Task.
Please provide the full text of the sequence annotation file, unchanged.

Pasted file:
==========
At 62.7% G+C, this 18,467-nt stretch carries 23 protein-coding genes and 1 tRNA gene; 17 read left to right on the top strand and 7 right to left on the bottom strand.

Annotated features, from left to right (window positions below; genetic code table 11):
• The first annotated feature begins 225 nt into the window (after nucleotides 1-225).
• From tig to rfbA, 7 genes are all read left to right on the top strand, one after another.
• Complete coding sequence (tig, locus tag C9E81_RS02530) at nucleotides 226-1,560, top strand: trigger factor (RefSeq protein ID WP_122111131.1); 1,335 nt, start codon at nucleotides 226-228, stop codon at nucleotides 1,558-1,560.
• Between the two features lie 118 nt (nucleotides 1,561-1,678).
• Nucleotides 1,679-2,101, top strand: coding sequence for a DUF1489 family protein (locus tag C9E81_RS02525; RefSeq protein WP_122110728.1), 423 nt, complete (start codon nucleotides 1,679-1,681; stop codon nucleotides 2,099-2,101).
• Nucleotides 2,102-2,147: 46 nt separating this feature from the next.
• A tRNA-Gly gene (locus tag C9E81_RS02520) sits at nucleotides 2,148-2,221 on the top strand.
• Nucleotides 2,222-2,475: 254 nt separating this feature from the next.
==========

At 62.7% G+C, this 18,467-nt stretch carries 23 protein-coding genes and 1 tRNA gene; 17 read left to right on the top strand and 7 right to left on the bottom strand.

Annotated features, from left to right (window positions below; genetic code table 11):
• The first annotated feature begins 225 nt into the window (after nucleotides 1-225).
• From tig to rfbA, 7 genes are all read left to right on the top strand, one after another.
• Complete coding sequence (tig, locus tag C9E81_RS02530) at nucleotides 226-1,560, top strand: trigger factor (RefSeq protein ID WP_122111131.1); 1,335 nt, start codon at nucleotides 226-228, stop codon at nucleotides 1,558-1,560.
• Between the two features lie 118 nt (nucleotides 1,561-1,678).
• Nucleotides 1,679-2,101, top strand: coding sequence for a DUF1489 family protein (locus tag C9E81_RS02525; RefSeq protein WP_122110728.1), 423 nt, complete (start codon nucleotides 1,679-1,681; stop codon nucleotides 2,099-2,101).
• Nucleotides 2,102-2,147: 46 nt separating this feature from the next.
• A tRNA-Gly gene (locus tag C9E81_RS02520) sits at nucleotides 2,148-2,221 on the top strand.
• Nucleotides 2,222-2,475: 254 nt separating this feature from the next.